But the West in “Winning Time” doesn’t square with the real Jerry West’s recollections, or with the recollections of many others who were part of the Lakers organization at the time. When West recently asked HBO for a retraction and an apology, several figures from the show, including Abdul-Jabbar (who also objected to his own portrayal) and the former Forum executive Claire Rothman, were quick to take his side. They maintain that West was not a yeller and not erratic in his work and that they never saw him drinking in his office. And while it’s always possible that time and friendship have softened everyone’s memories, it’s notable that West’s more outrageous moments on the show aren’t in Pearlman’s book. In response to West’s criticism, HBO released a statement saying that “Winning Time” is “based on extensive factual research and reliable sourcing,” but that it is “not a documentary.”
You could say the same for a lot of shows these days. From the latest iteration of “The Staircase,” dramatizing a mysterious death in North Carolina that was chronicled in a 2004 documentary, to “WeCrashed,” about the failed start-up WeWork, to “Pam & Tommy,” which reimagines Pamela Anderson and Tommy Lee’s marriage and sex tape, contemporary television is awash in semi-fictionalized accounts of recent-ish events. These shows elide the logistical and cost concerns associated with telling a new story from scratch by falling back on a prefabricated narrative. The reason for this boomlet — call it Oven-Ready TV — is the same reason Hollywood churns out superhero movies: It’s seen as a safe form of intellectual property to invest in. “Everything’s expensive to make, and everyone wants to keep their job,” the journalist turned true-crime TV writer Bruce Bennett told me. “If you walk in the door pitching something that’s been done in some other medium or arena, there’s a built-in sense of safety and familiarity for the development and production people who have to pay for the thing.”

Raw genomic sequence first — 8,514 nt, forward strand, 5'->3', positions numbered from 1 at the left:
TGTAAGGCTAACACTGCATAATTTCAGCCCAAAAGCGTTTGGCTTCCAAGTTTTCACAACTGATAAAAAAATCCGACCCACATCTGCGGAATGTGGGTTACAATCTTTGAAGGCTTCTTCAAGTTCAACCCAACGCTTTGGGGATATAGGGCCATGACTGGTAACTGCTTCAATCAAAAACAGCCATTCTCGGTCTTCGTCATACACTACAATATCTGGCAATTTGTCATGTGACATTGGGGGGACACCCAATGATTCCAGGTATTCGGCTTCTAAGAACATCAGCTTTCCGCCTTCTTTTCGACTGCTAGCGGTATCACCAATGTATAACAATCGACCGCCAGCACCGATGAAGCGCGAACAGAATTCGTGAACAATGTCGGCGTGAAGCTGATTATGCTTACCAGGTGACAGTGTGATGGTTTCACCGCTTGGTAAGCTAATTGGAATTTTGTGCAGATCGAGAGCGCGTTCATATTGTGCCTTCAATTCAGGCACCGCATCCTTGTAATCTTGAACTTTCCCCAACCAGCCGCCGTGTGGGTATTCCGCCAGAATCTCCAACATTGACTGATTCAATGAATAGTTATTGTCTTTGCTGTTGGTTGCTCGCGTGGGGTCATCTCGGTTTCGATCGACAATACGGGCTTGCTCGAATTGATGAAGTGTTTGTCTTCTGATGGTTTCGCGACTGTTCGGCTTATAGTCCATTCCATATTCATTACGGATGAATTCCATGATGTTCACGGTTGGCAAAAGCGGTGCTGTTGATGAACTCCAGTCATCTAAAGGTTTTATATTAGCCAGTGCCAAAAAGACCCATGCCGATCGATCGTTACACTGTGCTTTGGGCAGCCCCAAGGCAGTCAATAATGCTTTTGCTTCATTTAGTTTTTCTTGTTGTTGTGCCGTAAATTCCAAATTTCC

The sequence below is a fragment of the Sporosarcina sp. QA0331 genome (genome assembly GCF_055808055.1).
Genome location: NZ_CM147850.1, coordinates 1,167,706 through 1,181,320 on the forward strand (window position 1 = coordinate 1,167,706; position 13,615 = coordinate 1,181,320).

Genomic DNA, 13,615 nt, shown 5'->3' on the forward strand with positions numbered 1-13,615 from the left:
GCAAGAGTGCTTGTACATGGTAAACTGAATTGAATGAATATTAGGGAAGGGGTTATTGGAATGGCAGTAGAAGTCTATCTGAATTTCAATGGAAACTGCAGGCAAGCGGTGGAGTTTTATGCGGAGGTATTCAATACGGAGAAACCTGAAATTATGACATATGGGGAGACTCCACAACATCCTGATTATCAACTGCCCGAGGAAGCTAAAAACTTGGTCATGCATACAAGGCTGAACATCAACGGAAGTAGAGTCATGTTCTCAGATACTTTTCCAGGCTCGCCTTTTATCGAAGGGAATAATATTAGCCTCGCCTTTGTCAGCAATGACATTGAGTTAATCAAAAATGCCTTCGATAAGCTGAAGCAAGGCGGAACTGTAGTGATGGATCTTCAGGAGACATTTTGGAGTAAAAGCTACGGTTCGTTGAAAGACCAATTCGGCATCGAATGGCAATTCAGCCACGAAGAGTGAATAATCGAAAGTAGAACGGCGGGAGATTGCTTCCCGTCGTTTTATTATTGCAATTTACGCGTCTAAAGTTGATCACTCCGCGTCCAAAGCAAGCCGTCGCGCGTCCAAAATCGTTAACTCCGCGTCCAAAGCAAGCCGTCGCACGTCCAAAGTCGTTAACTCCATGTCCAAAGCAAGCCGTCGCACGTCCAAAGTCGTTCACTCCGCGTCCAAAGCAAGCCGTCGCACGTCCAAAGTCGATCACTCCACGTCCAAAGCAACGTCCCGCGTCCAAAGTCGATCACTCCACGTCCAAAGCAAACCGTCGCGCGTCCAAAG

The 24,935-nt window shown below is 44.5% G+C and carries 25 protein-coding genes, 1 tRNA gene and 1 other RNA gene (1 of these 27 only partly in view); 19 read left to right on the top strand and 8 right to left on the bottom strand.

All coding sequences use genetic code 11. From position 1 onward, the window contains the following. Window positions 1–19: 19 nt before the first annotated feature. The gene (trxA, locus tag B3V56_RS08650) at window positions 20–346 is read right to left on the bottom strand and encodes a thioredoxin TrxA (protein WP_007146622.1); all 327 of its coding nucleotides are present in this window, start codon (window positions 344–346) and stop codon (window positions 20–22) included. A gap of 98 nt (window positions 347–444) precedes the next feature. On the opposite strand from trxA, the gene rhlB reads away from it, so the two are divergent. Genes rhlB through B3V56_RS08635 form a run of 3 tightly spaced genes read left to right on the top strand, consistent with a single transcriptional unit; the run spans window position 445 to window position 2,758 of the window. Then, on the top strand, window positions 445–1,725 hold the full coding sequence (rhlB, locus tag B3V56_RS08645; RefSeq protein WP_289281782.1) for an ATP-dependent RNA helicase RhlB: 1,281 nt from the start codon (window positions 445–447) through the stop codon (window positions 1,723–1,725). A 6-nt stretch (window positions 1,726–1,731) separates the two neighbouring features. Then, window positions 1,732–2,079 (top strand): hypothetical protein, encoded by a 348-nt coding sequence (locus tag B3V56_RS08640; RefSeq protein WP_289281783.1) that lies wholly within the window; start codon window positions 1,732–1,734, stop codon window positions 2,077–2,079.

The most prominent recent example of this phenomenon is “The Dropout,” Hulu’s arch dramatization of the rise and fall of the Theranos founder Elizabeth Holmes, which followed the 2018 book “Bad Blood,” a raft of overlapping podcasts and an HBO documentary by Alex Gibney called “The Inventor.” Watching the dramatization back-to-back with Gibney’s film, it’s striking how much stranger Holmes seems in real life when compared with Amanda Seyfried’s excellent, humanizing portrayal. Where “Winning Time” uses West’s character to amp up the drama, “The Dropout” seems to tone Holmes down for its own purposes — making her more likable, more sympathetic. It’s an understandable narrative decision, but also a curious one, given how easy it is to observe the real Holmes in so many venues and notice the glaring difference. (Another recent example, “Inventing Anna,” made many journalists’ eyes roll for its inauthentic portrayal of the reporting process and life at New York magazine.)
‘If you walk in the door pitching something that’s been done in some other medium or arena, there’s a built-in sense of safety and familiarity.’
But what do any of these shows owe to the people they are depicting, and to the viewer who spends many, many hours with characters they might reasonably expect to be something like the real thing? West, a victim of child poverty and domestic violence, has been painfully candid about the adverse circumstances that shaped him and his desperate bouts with anxiety and depression. He wrote about this in his 2011 autobiography, “West By West: My Charmed, Tormented Life,” and a beautiful Sports Illustrated feature that same year went even further in chronicling West’s struggles with self-loathing and suicidal thoughts.